Czech striker Schick’s kick being hailed as one of the greatest goals in football history

But social media seems to find Scots goalie David Marshall’s missing the ball more interesting.

Raymond Johnston

Written by Raymond Johnston Published on 15.06.2021 15:03 (updated on 15.06.2021) Time to read: 3 minutes

Patrik Schick’s second goal for the Czech Republic against Scotland in the UEFA European Football Championship has caught the attention of social media. It also has pundits speculating on how it ranks in the history of football goals.

Schick, who normally plays for Bayer Leverkusen when he’s not on the Czech national team, sent the ball 49.7 meters into the net in the match at Glasgow's Hampden Park. This helped the Czech team to beat Scotland 2–0 in UEFA Euro 2020 Group D. He also scored the match’s first goal. (The tournament was postponed from last year but has kept the original date in the official name.)

UEFA said the goal set a distance record for the tournament, easily beating the previous 38.6 meter record by Germany midfielder Torsten Frings at Euro 2004.

BBC Sport’s Nick McPheat is already asking if it is greatest goal ever in the history of the Euro championship. “It has some stiff competition, with the likes of Marco van Basten’s angled volley for the Netherlands in the 1988 final, Paul Gascoigne's solo effort against Scotland at Euro '96 and Hal Robson-Kanu's turn and finish in Wales' 2016 win over Belgium all lauded for their greatness,” McPheat wrote.

The BBC’s list of possible greatest Euro goals also includes Antonín Panenka’s winning penalty for Czechoslovakia in a 1976 European Championship final against West Germany. The exact type of shot he made is named after him, and even has its own Wikipedia page. It’s perhaps too early to see if the “Schick kick” achieves that level of glory.

British online newspaper The Independent said it joins the list of immortal goals. “Schick didn’t ‘just hit it’. He planned it like a golf shot and executed his idea with precision to create what will become one of many the iconic European Championship goals,” the paper’s Miguel Delaney said.

U.S. news source CNN was a bit more muted. “Questions will be asked as to why [Scotland goalie David] Marshall was so far off his line but nothing can take away from the brilliant vision and execution from Schick, who opened the scoring with a slightly less dramatic header in the first half,” CNN’s Ben Church said.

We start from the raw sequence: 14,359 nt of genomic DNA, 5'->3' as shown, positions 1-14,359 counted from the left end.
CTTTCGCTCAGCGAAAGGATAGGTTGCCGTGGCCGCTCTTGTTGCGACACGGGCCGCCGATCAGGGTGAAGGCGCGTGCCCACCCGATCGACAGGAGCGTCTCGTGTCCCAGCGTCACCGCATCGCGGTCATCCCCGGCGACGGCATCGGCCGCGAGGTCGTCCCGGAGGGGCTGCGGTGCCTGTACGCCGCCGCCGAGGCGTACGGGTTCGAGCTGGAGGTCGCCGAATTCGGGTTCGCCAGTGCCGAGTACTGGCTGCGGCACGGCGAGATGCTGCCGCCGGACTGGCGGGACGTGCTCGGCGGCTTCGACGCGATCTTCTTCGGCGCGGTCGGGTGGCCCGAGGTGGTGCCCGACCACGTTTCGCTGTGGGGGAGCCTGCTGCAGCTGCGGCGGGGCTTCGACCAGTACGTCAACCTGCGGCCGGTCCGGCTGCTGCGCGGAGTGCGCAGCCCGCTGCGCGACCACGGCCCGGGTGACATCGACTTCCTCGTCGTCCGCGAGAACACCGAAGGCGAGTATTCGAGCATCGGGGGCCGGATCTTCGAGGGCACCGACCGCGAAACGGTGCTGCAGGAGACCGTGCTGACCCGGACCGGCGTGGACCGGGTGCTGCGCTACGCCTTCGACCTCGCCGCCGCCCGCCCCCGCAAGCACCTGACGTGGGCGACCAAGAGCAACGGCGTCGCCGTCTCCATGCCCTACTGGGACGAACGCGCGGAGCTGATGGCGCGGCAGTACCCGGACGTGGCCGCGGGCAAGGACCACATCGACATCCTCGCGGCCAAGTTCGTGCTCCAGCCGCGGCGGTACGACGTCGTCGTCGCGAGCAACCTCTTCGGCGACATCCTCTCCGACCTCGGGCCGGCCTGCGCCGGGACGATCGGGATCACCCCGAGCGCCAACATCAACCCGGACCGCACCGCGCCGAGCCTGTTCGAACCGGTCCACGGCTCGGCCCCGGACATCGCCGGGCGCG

The Associated Press was to the point: “His second goal will be talked about for years to come.”

While dozens of people posted videos of the goal on social media, with ample praise, much of social media keyed in on goalie Marshall missing the ball and also getting tangled in the net when he failed to block it.

Some people were too stunned to even attempt a comment, and threw the virtual mic to the audience.

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The goal earned a reference from the original version of The Office. But the viewers seem more impressed than disgusted with the epic shot.

This NSFW cartoon probably sums up the feelings of many Scotland fans.

Many people turned to Trainspotting to express their feelings at being Scottish after the bitter defeat.

Braveheart also gave some fans inspiration, if that is the correct word.

Work caused one viewer to miss the pain of the match, but Twitter quickly got him caught up in the news.

The loss for Scotland came early in the tournament.

But is just one of a long line of football disappointments for Scotland.

But there was also local pride. Many people recalled that Schick had played for the Prague club Bohemians 1905 not that long ago.

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